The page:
English Bread And Yeast Cookery
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English Bread And Yeast Cookery

4.41 of 5 stars 4.41  ·  rating details  ·  119 ratings  ·  9 reviews
Here, Elizabeth David deals with all aspects of flour-milling, yeast, bread ovens, and the different types of bread and flour available. The recipes cover yeast cookery of all kinds, including old-fashioned spiced buns, buns, pancakes, and muffins.
Paperback, First Penguin edition, 592 pages
Published 1979 by Penguin (first published 1977)
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Apr 06, 2012 ^ rated it 5 of 5 stars
Recommends it for: Everyone who is interested in what they eat.
The title describes this book perfectly. Between the covers the reader will find anything and everything they could possibly want to know on the subject; and once the reader begins baking real, yeast risen bread .. and hot cross buns … and pizza, …and … well, after that there really is no looking back. Mrs David insists that the reader is given a background in understanding the source, properties and milling of different flours; such knowledge is incredibly useful when the home cook begins to in...more
CJ
The book's first half is a long (255 pages) discussion of how bread is made: the flours, the yeasts, the waters, the fats coupled with a diatribe on the state of "factory bread". I think she is missing her audience. Those who would pick up this book are ones who already agree with the paucity of current store-bought bread from the groceries of the 1960's and early 1970's. Once past that, the recipes look pretty interesting. I won't be trying the ones that start with "With a quarter of flour (256...more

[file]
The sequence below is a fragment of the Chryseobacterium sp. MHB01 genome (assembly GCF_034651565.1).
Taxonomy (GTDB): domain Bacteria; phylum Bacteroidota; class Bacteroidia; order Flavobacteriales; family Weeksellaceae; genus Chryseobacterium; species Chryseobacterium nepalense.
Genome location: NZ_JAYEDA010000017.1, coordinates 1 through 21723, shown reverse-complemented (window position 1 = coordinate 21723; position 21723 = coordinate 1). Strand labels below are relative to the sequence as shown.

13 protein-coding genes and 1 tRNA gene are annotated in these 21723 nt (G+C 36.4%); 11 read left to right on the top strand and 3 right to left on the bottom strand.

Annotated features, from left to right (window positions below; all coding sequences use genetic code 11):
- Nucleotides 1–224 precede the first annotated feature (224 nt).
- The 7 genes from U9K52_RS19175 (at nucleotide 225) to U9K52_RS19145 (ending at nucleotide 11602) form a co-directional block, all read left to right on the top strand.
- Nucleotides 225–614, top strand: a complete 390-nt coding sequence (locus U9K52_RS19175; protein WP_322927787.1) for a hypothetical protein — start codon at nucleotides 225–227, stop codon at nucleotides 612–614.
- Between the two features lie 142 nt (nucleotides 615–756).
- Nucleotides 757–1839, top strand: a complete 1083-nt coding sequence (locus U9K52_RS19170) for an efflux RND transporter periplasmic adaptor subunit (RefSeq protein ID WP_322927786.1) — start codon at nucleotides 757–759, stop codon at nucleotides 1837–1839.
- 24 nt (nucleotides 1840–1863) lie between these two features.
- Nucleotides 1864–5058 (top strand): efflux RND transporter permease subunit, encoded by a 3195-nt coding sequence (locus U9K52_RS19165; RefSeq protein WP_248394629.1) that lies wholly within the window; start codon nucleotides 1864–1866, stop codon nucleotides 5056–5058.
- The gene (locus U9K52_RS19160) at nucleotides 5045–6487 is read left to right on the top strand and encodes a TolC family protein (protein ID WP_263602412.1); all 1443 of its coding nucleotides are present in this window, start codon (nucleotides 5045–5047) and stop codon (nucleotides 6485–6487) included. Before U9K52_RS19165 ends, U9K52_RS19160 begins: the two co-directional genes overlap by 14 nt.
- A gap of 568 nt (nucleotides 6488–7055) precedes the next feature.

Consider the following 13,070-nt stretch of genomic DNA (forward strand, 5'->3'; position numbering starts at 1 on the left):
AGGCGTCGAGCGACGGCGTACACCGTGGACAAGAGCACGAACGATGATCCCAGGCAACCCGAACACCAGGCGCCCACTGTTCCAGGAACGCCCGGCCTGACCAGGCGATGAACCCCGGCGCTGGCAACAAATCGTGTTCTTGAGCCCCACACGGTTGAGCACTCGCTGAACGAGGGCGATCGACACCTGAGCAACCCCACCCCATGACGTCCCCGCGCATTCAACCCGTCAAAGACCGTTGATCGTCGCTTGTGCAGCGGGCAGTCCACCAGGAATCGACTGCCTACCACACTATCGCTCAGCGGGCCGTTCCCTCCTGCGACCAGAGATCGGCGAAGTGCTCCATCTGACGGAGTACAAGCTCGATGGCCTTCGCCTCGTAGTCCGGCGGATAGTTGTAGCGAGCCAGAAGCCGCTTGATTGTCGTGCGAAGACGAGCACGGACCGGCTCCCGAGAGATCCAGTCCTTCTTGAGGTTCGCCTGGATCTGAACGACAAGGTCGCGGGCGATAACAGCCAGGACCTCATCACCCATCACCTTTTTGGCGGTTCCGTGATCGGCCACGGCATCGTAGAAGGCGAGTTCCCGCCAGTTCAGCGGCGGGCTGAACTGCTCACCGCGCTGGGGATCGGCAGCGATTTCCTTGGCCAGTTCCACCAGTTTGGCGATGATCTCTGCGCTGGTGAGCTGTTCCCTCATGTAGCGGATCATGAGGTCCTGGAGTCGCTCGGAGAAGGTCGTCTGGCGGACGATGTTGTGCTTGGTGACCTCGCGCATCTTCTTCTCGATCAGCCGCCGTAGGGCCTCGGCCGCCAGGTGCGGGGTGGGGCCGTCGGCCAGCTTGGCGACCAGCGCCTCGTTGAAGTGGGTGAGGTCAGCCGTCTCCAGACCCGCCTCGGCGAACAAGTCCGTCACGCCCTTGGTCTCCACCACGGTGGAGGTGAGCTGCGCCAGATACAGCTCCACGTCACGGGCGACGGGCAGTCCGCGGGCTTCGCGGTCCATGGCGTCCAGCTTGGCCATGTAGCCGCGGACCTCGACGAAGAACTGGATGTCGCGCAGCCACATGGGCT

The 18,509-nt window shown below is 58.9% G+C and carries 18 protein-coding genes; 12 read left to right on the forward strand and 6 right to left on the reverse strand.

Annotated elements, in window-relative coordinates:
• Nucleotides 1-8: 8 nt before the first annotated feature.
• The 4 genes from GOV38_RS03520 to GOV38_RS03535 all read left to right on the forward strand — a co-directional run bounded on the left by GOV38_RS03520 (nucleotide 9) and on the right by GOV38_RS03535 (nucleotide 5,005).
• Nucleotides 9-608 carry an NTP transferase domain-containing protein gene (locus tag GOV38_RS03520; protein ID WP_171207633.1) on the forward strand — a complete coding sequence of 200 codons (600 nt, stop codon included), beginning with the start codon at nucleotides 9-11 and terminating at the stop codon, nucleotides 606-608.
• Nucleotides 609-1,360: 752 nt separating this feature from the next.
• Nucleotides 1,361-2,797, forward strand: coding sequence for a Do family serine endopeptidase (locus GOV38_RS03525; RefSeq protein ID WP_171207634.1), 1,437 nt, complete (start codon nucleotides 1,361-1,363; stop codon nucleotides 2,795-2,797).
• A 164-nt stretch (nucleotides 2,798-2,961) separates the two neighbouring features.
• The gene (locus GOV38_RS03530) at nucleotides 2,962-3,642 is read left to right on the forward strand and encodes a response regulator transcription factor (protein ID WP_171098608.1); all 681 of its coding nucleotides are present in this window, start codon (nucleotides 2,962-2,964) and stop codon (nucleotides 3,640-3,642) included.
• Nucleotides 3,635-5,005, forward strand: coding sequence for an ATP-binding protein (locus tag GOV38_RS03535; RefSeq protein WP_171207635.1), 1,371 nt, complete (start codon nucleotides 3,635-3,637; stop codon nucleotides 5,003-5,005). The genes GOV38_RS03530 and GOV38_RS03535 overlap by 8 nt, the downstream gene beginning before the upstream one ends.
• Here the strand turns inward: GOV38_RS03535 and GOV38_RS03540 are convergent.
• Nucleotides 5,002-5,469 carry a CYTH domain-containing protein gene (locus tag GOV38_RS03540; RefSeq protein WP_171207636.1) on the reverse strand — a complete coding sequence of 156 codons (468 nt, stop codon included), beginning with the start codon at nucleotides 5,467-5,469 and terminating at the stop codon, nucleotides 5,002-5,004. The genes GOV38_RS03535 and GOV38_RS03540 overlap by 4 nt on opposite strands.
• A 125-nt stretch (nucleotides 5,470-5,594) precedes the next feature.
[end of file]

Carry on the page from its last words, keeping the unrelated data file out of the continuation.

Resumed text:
Donna
Elizabeth David is not just a cookery writer, she is a food writer of uncommon wit, sense, and integrity. Part recipe book, part historical document,this volume contains some pithy commentary on the state of the commercial bread industry which is, regrettably, much the same now as it was in 1977. Highly recommended for anyone who loves bread, and who suspects that the supermarket loaf, no matter how tarted up by packaging and hyperbole, isn't what it seems.
Jack
Forget the current deluge of books by wannabe celebrity bakers. This is a deeply personal exploration of baking by one of the all-time great cookery writers much-imitated by the many lesser writers who have followed in her footsteps.

Most important of all, the recipes have never failed me.
Heather Schwartz
A keeper. Love the indepth look at the historical aspect of bread/yeast. I have read lots of books on bread and yeast in history but none that grabbed and exhausted the topic like this. A book you read and NEVER give to Friends of the The Library...
Romi
Jul 01, 2012 Romi added it
This is the chef d'oeuvre. Also the masterpiece if researching bread. But also practical because the recipes are also for today.
Rebecca Huston
Still one of the best books on baking bread and worth the hunt to find out what is really going on with all that yeast.
Terri
I love this little book of Bread making.
Debbie
It's all about the stories.
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12090
Born Elizabeth Gwynne, she was of mixed English and Irish ancestry, and came from a rather grand background, growing up in the 17th-century Sussex manor house, Wootton Manor. Her parents were Rupert Gwynne, Conservative MP for Eastbourne, and the Hon. Stella Ridley, who came from a distinguished Northumberland family. They had three other daughters.

She studied Literature and History at the Sorbonn...more
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